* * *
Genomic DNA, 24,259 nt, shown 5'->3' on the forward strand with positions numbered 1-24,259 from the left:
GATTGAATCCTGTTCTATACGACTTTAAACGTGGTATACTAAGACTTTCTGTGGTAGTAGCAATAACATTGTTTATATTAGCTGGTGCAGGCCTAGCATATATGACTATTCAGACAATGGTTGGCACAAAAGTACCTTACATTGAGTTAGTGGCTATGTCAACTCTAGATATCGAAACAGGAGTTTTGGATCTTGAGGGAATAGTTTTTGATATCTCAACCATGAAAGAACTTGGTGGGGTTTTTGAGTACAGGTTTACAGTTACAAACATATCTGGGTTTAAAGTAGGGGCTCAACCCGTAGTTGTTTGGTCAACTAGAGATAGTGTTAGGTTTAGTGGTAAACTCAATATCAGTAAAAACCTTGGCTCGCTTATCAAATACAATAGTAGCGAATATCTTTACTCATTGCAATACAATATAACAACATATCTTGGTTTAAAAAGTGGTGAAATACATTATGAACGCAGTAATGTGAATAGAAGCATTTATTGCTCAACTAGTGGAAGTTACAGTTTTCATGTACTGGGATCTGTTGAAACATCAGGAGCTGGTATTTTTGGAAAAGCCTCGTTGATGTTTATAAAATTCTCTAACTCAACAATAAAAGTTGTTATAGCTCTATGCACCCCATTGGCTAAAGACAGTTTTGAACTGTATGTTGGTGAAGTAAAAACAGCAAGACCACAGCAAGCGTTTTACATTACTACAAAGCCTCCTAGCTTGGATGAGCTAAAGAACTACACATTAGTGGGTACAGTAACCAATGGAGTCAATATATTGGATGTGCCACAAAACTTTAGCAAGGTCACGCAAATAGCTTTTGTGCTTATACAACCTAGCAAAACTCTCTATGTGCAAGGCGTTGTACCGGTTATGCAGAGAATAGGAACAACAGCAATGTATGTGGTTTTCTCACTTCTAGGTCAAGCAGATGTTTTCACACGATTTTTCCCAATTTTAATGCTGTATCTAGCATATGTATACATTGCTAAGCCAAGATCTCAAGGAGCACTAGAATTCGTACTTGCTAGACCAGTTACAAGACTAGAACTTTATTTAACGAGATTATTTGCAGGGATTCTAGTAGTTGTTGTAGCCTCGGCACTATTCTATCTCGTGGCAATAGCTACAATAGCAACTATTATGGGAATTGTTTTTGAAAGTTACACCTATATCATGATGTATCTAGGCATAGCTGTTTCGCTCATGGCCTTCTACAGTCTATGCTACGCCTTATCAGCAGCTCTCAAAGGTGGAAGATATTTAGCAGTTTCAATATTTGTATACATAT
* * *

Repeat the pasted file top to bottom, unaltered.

Genomic DNA, 24,259 nt, shown 5'->3' on the forward strand with positions numbered 1-24,259 from the left:
GATTGAATCCTGTTCTATACGACTTTAAACGTGGTATACTAAGACTTTCTGTGGTAGTAGCAATAACATTGTTTATATTAGCTGGTGCAGGCCTAGCATATATGACTATTCAGACAATGGTTGGCACAAAAGTACCTTACATTGAGTTAGTGGCTATGTCAACTCTAGATATCGAAACAGGAGTTTTGGATCTTGAGGGAATAGTTTTTGATATCTCAACCATGAAAGAACTTGGTGGGGTTTTTGAGTACAGGTTTACAGTTACAAACATATCTGGGTTTAAAGTAGGGGCTCAACCCGTAGTTGTTTGGTCAACTAGAGATAGTGTTAGGTTTAGTGGTAAACTCAATATCAGTAAAAACCTTGGCTCGCTTATCAAATACAATAGTAGCGAATATCTTTACTCATTGCAATACAATATAACAACATATCTTGGTTTAAAAAGTGGTGAAATACATTATGAACGCAGTAATGTGAATAGAAGCATTTATTGCTCAACTAGTGGAAGTTACAGTTTTCATGTACTGGGATCTGTTGAAACATCAGGAGCTGGTATTTTTGGAAAAGCCTCGTTGATGTTTATAAAATTCTCTAACTCAACAATAAAAGTTGTTATAGCTCTATGCACCCCATTGGCTAAAGACAGTTTTGAACTGTATGTTGGTGAAGTAAAAACAGCAAGACCACAGCAAGCGTTTTACATTACTACAAAGCCTCCTAGCTTGGATGAGCTAAAGAACTACACATTAGTGGGTACAGTAACCAATGGAGTCAATATATTGGATGTGCCACAAAACTTTAGCAAGGTCACGCAAATAGCTTTTGTGCTTATACAACCTAGCAAAACTCTCTATGTGCAAGGCGTTGTACCGGTTATGCAGAGAATAGGAACAACAGCAATGTATGTGGTTTTCTCACTTCTAGGTCAAGCAGATGTTTTCACACGATTTTTCCCAATTTTAATGCTGTATCTAGCATATGTATACATTGCTAAGCCAAGATCTCAAGGAGCACTAGAATTCGTACTTGCTAGACCAGTTACAAGACTAGAACTTTATTTAACGAGATTATTTGCAGGGATTCTAGTAGTTGTTGTAGCCTCGGCACTATTCTATCTCGTGGCAATAGCTACAATAGCAACTATTATGGGAATTGTTTTTGAAAGTTACACCTATATCATGATGTATCTAGGCATAGCTGTTTCGCTCATGGCCTTCTACAGTCTATGCTACGCCTTATCAGCAGCTCTCAAAGGTGGAAGATATTTAGCAGTTTCAATATTTGTATACATAT